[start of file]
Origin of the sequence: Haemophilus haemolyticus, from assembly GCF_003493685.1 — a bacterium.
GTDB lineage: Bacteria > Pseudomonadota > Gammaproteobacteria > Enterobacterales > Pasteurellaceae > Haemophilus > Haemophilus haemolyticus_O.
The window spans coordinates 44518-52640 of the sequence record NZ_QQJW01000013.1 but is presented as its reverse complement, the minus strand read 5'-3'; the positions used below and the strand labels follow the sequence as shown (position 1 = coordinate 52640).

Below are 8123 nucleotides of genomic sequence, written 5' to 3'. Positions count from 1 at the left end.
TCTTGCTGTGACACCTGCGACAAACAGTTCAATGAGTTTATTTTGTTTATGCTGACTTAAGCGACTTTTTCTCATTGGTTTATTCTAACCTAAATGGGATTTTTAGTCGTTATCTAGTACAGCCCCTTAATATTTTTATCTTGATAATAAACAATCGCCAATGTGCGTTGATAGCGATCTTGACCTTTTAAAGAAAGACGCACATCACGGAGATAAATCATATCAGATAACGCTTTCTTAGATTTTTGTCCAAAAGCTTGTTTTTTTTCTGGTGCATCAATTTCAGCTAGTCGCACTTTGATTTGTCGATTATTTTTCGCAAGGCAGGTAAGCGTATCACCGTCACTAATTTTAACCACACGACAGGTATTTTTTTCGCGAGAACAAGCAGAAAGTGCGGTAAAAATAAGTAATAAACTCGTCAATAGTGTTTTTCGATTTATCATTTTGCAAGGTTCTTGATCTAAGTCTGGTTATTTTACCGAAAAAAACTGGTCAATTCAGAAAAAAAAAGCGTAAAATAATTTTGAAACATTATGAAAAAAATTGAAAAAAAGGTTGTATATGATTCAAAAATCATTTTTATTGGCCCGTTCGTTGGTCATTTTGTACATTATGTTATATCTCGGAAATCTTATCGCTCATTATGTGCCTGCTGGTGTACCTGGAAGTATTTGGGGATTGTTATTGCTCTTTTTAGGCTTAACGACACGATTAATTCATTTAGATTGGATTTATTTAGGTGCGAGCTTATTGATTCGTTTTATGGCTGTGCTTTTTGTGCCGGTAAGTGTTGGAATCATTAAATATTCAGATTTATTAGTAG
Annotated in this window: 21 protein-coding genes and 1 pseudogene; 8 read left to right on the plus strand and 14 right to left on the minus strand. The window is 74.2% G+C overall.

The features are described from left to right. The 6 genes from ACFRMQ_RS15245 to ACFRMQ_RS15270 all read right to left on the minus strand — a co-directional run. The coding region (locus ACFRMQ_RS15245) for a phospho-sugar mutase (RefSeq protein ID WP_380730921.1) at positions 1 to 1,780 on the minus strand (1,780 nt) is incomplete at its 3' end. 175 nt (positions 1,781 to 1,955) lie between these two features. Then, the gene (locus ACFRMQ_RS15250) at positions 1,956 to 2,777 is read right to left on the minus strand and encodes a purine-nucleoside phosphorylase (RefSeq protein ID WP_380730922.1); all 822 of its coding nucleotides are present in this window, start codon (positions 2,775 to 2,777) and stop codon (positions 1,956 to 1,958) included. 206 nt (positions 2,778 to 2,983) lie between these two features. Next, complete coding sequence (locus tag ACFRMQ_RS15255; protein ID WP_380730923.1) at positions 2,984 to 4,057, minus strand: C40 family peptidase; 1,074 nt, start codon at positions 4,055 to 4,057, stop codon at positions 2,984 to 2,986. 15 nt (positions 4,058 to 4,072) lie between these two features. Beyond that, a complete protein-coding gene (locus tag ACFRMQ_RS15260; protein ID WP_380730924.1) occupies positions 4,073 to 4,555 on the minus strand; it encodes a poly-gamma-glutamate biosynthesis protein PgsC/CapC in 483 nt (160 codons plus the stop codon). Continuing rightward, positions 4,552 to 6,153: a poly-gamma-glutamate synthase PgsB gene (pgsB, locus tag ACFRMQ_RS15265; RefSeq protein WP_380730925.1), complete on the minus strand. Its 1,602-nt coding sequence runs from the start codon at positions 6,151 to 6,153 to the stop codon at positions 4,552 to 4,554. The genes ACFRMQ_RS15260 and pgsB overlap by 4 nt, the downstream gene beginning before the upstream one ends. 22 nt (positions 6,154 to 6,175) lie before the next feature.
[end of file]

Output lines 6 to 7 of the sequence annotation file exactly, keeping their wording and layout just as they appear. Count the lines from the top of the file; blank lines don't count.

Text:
Annotated in this window: 21 protein-coding genes and 1 pseudogene; 8 read left to right on the plus strand and 14 right to left on the minus strand. The window is 74.2% G+C overall.

The features are described from left to right. The 6 genes from ACFRMQ_RS15245 to ACFRMQ_RS15270 all read right to left on the minus strand — a co-directional run. The coding region (locus ACFRMQ_RS15245) for a phospho-sugar mutase (RefSeq protein ID WP_380730921.1) at positions 1 to 1,780 on the minus strand (1,780 nt) is incomplete at its 3' end. 175 nt (positions 1,781 to 1,955) lie between these two features. Then, the gene (locus ACFRMQ_RS15250) at positions 1,956 to 2,777 is read right to left on the minus strand and encodes a purine-nucleoside phosphorylase (RefSeq protein ID WP_380730922.1); all 822 of its coding nucleotides are present in this window, start codon (positions 2,775 to 2,777) and stop codon (positions 1,956 to 1,958) included. 206 nt (positions 2,778 to 2,983) lie between these two features. Next, complete coding sequence (locus tag ACFRMQ_RS15255; protein ID WP_380730923.1) at positions 2,984 to 4,057, minus strand: C40 family peptidase; 1,074 nt, start codon at positions 4,055 to 4,057, stop codon at positions 2,984 to 2,986. 15 nt (positions 4,058 to 4,072) lie between these two features. Beyond that, a complete protein-coding gene (locus tag ACFRMQ_RS15260; protein ID WP_380730924.1) occupies positions 4,073 to 4,555 on the minus strand; it encodes a poly-gamma-glutamate biosynthesis protein PgsC/CapC in 483 nt (160 codons plus the stop codon). Continuing rightward, positions 4,552 to 6,153: a poly-gamma-glutamate synthase PgsB gene (pgsB, locus tag ACFRMQ_RS15265; RefSeq protein WP_380730925.1), complete on the minus strand. Its 1,602-nt coding sequence runs from the start codon at positions 6,151 to 6,153 to the stop codon at positions 4,552 to 4,554. The genes ACFRMQ_RS15260 and pgsB overlap by 4 nt, the downstream gene beginning before the upstream one ends. 22 nt (positions 6,154 to 6,175) lie before the next feature.